offshore wind = wind blowing from shore out to sea

    Portuguese man o' war are distinguished by their "sail" that floats above the water. Onshore winds tend to blow them close to shore, and often onto the sand.

    image
  • KarenTKarenT Charter Member
    Oh great. Pictures. As if my nightmares aren't vivid enough already.
    dpm50
  • IronMikeIronMike Arlington, VACharter Member
    pretty, pretty death.

    Thanks @evmo. I guess I'd know these sorts of things if I lived as close to the ocean as you. #jealous

    Please join the Lake Issyk Kul Swimming Federation on FB!

  • Let's not forget that the lions mane jellyfish is the largest creature on earth. Only 5 months until they're home =(
  • ForeverSwimForeverSwim Pittsburgh, PennsylvaniaCharter Member
    edited February 2014
    @evmo - With the swim I am planning, I would need to be eating eggs, toast and a side of Man O War for breakfast everyday! In all seriousness, I would be glad to partake in an experiment if there was a chance it could benefit me, or swimmers in general for those swimming in dangerous, jelly-strewn waters around the world. After taking three Man O Wars, including one right to the face and neck, during the Molokai Channel, I want more than anything to find some way to build a tolerance to these beautiful creatures.
    @gnome4766 - My experience with Lion's Mane is to treat them immediately after exiting the water. I was stubborn prior to my North Channel swim, and left the water one day (after several stings) and didn't treat them properly. Let's just say my day ended at the hospital in Ulster because I was concerned about my allergic reaction.

    www.darren-miller.com Pittsburgh, Pennsylvania U.S.A.

  • How do you go about treating a sting from a lion's mane? I've tried sting spray, which left it worse. Potassium nitrate, which made no notable difference either. I always found keeping it cool with salt water helps relieve the pain but haven't found a cure yet.
  • ForeverSwimForeverSwim Pittsburgh, PennsylvaniaCharter Member
    @gnome4766 - I was instructed to use different remedies:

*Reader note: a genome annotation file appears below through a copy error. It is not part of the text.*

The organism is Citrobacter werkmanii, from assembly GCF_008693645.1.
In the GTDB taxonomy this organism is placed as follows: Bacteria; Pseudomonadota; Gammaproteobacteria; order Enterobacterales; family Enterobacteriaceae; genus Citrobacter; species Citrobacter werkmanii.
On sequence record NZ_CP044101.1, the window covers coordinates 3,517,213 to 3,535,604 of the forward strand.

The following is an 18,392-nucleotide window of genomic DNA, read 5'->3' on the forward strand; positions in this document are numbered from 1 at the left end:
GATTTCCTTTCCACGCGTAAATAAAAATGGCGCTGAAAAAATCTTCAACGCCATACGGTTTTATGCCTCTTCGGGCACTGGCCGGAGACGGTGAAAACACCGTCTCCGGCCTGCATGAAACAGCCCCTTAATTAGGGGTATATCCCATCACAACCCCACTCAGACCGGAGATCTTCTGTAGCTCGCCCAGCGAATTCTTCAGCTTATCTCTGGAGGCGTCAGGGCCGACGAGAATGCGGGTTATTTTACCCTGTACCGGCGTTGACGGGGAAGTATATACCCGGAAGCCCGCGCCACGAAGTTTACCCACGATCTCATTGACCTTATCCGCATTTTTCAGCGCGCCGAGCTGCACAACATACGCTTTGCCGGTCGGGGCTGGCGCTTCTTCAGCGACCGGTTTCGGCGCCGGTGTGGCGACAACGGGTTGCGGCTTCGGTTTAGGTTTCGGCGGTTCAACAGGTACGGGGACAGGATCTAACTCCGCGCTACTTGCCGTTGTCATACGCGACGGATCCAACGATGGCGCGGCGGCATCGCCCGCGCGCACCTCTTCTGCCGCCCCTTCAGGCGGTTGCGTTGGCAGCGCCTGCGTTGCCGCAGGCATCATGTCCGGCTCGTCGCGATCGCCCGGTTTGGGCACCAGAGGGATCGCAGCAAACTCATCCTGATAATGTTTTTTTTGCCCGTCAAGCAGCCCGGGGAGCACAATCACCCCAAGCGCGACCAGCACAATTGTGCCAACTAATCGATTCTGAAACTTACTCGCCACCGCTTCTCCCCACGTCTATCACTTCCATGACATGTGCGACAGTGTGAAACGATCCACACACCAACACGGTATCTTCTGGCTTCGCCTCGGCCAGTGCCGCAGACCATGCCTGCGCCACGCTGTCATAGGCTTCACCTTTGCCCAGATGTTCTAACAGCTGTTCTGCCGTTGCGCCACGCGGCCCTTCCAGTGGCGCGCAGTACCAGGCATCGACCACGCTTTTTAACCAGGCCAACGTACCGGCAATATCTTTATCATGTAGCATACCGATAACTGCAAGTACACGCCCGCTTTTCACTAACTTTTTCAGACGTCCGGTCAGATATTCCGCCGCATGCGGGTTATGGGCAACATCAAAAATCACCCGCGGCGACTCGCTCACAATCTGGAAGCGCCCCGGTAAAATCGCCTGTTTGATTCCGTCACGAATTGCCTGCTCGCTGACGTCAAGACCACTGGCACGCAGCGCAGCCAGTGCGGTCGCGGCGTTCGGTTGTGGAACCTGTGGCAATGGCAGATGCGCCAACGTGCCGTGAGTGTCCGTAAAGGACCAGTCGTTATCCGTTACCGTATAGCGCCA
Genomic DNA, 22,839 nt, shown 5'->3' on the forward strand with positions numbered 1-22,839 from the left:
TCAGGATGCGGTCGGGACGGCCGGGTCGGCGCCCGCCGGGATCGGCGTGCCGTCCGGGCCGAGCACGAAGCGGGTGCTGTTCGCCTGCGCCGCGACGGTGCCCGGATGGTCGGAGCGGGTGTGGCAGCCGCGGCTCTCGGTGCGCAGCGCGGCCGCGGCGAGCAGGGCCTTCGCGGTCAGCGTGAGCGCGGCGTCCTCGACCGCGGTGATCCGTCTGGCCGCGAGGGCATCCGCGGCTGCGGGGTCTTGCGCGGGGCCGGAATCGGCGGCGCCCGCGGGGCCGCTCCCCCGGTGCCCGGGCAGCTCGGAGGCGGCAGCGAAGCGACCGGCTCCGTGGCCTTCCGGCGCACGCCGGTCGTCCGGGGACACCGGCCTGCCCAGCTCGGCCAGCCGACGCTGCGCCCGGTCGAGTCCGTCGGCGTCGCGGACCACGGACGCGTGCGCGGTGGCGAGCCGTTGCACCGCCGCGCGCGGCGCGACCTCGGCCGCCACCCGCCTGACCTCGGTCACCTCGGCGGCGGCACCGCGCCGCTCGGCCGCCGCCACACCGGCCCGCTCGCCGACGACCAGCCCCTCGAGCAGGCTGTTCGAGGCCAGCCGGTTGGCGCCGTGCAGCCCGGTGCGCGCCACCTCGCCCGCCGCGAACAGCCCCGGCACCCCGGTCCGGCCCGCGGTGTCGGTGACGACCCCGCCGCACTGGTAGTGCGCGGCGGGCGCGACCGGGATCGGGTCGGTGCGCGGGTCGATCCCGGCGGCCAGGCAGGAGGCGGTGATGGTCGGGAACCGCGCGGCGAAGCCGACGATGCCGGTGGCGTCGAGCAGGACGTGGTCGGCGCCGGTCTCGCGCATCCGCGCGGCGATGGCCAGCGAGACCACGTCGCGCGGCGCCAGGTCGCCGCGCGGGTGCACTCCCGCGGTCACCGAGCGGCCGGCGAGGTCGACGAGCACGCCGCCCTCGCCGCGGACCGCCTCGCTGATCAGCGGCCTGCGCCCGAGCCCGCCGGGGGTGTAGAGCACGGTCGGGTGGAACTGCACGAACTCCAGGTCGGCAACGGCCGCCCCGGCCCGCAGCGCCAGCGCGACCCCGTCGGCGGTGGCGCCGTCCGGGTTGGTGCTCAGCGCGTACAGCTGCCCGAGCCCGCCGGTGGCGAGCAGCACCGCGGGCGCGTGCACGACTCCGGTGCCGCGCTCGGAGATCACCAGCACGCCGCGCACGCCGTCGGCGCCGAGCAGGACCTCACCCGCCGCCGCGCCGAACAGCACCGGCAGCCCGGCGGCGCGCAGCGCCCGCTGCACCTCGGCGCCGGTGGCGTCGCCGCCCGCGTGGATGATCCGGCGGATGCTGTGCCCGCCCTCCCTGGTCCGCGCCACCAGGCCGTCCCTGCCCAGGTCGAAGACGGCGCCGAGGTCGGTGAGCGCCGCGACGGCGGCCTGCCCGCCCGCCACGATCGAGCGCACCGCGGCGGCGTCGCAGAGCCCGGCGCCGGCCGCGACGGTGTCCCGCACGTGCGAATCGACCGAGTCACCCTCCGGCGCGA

1. Sprinkle meat tenderizer over the infected area, and scrape with credit card;
    2. Dose with malt vinegar;
    3. Dose with salt water to clense.
    -Basically, avoid a warm shower with freshwater as that reactivates the 'firing' of the toxins until a remedy is used. Since I chose to forego the remedy the one day, the toxins were firing on me all night = fun times. From that day forward, I had a make-shift First Aid bag with plenty of credit cards, meat tenderizer and malt vinegar...

    www.darren-miller.com Pittsburgh, Pennsylvania U.S.A.

  • I see, I never knew I had to scrape with a credit card. Will try next time. Thanks
  • DanSimonelliDanSimonelli San Diego CASenior Member
    I read a reaserach study last year that concluded that hot water (salt, not fresh as Darren stated) is clearly the best immediate remedy to stopping the "firing" of the nematocysts.
    (Incidentally the same as for sting ray stings).

    Then, the "scraping" off is to help prevent the bursting of nematocysts from any remaining tenticle parts.
    Credit card type is sufficient, but better to use sharper edge tool.
  • evmoevmo San FranciscoAdmin
    Some jellies are known to prefer Mastercard.
  • swimmer25kswimmer25k Charter Member
    evmo said:

    onshore wind = wind blowing from sea ONto shore
    offshore wind = wind blowing from shore out to sea

    Portuguese man o' war are distinguished by their "sail" that floats above the water. Onshore winds tend to blow them close to shore, and often onto the sand.

    image

    I just broke out in huge welts from seeing your picture of that lovely blue-bag.

    Crazy thing about them is that the tentacles can be super-long and nowhere near the float. They also frequently break off and float around waiting to ruin your day.

    Mike,
    On-shore winds in SOFLA are out if the east and bring them in towards shore. The waves will deposit them on the beach. When the tide goes out they're left up there for visiting tourists to play with.

    Cassiopeia's also suck. Winter months are when they show up with their Portuguese cousins. Their (or Thimble jellies) little larvae will crawl into the pores of your skin, hang out for a day or so and then wake up by shooting little spines into you. Those are our sea-lice. The only successful battle I've ever had with them was when I dunked a whole bottle of rubbing alcohol on me, or was it 100 mg of Benadryl?